It’s a pleasure to get past viral salesmanship to see the thing itself. J.J. Abrams’ low-fi monster flick Cloverfield began as a secret and became an internet oddity propelled by a marketing approach that engaged everything but the film. Now stripped of external influence we can see the movie for what it is: a meticulously composed faux artifact that manages to feel like a rough and tumble urban nightmare despite a raft of shortcomings.
If I thought this movie had a real identity, I’d call it a gutsy effort. Yet I don’t believe it knows what it wants to be. Abrams, director Matt Reeves and writer Drew Goddard don’t develop a story. Instead they create an impressionistic scenario in which we’re apparently meant to identify with the characters’ fear on such a primal level that we ignore their lack of dimension and personality.
The final product is obviously a monster movie; it does, after all, have a massive beast destroying New York City. It could also be a 9/11 tale, either about the experience of terrorism or a critique of our nation’s methods of dealing with an attack; it could be an Iraq allegory of military attack and fleeing refugees. Cloverfield plainly has ambitions. If it had a viable method for achieving them, it might be a more lingering experience.
I’m glad, then, that it’s a great time for 75 minutes. Well, call it a great hour; the first fifteen minutes seem intentionally inert as we’re introduced to a cast of ciphers. (End credits pad the running time, but this is the shortest major movie in recent memory.)
At a going away party for Rob, bound for Japan, primary characters mingle with celebrating extras; the distinction between them is difficult to discern. Rob’s brother Jason foists a camera off on Rob’s best friend Hud (his name one of many video game nods*) to record testimonials. Also in the mix is Jason’s girlfriend Lily; Hud’s disinterested romantic target Marlena; and Beth, the girl Rob realizes he blew chances with.
Once the first explosion hits, things move pretty fast. This is a media-savvy flick that teases out glimpses of the rampaging monster but also shows us onlookers capturing the action on cell phones and digital cameras. Cloverfield belongs to 2007’s trend of first-person films (Diary of the Dead, Redacted, [REC]) but isn’t much smarter than any of them; we see the action from only one perspective, which is used to place us in the action, not to make significant comment about it.
Shot in lurching first-person shakycam, there’s a marked sense of military realism, thanks to excellent camerawork and composition, but also a reliance on simple video game tropes. The statue of Liberty’s head closes off a street like an artificial wall in an RPG, a tunnel sequence bows to Half-Life and a rooftop climbing sequence is more platformer than pure terror. That’s not a jab, per se; storytelling conventions have migrated from games to movies and aren’t always unwelcome, but here they sometimes leech off atmosphere like a hole in an airplane’s cabin.
The television origins of Abrams and his co-conspirators are blindingly apparent. Where monster movies are often large-scale stories told in minute, fetishized detail, this inverts the formula. It’s an intimate scenario told in broad brushstrokes with no backstory and (as Devin pointed out) no monster origin. The scope is appropriate, but I felt like I’d dropped into the middle of an ongoing series, with characters that would mean more to long-standing viewers.
A paltry love interest propels the story; Rob wants to make sure Beth is safe, and his friends run in tow, with Hud continually operating the video camera so we can watch. That was hard to swallow; couldn’t survival be enough to drive characters across the city?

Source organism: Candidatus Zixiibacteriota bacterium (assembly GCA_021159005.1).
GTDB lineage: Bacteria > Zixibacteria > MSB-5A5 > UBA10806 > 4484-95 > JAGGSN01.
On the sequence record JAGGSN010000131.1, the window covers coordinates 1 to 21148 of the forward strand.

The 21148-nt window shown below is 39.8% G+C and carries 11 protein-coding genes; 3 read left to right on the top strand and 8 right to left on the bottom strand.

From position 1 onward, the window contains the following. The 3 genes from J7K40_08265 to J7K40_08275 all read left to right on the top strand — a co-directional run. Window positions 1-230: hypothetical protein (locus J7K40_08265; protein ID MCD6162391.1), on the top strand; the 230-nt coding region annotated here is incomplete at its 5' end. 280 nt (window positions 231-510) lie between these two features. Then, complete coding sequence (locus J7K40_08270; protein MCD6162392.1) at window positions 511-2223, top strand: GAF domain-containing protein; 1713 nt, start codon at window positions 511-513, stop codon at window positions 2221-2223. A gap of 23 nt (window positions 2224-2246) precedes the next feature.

I felt at one point like I should seek parallels between Cloverfield and The Birds, where romantic and parental tensions precipitated nature’s attack. But despite an attempt at bringing the movie full circle (it ends one month to the minute after it begins) any synergy between human and monster motivation feels purely coincidental.
The love story, then, is an excuse for a downer ending, and not much else. In the final appraisal I didn’t like any of the people in this movie, and every time they took a breather and started talking I tuned right out. But that was a smaller sin than a couple of logical holes.
Cloverfield takes two big tech stumbles. Rob fishes among looters in an electronics store for a cell phone battery but doesn’t grab extra power for the video camera, which we’re then meant to believe is operating for seven straight hours. And the opening of the film makes it appear that the footage came from an SD card, but the way flashback images occasionally blip in indicates shooting on tape. For a media-smart movie, those holes hurt more than anything else.
There is, however, a lot of great monster madness in the middle. The creature, while not a patch on The Host‘s wickedly muscular river beast, is pasty and spindly in just the right way. It drops nasty parasitic things that belong in The Mist, not Emmerich’s Godzilla. Though we see entirely too much of the main monster by the end (I know — ironic given the initial fear that we might not ever see it fully at all) the beast delivers a full handful of shocks and frightening moments, and effects of the parasite’s bite is nasty and perfect.
I realize that I sound predominantly negative, but I did enjoy the hell out of Cloverfield as it ran. I don’t think it has legs — I can’t imagine digging repeatedly into this on DVD the way I might The Host — but during 60 core minutes that doesn’t matter at all. I wanted to see the beast, I grinned like mad when I did, and then I felt more than a little glee as it smashed through Midtown and through any preconceptions I might have brought into the theater with me.
7.5 out of 10
* The common reference for all the info junk on a game
screen being head’s up display, or H.U.D.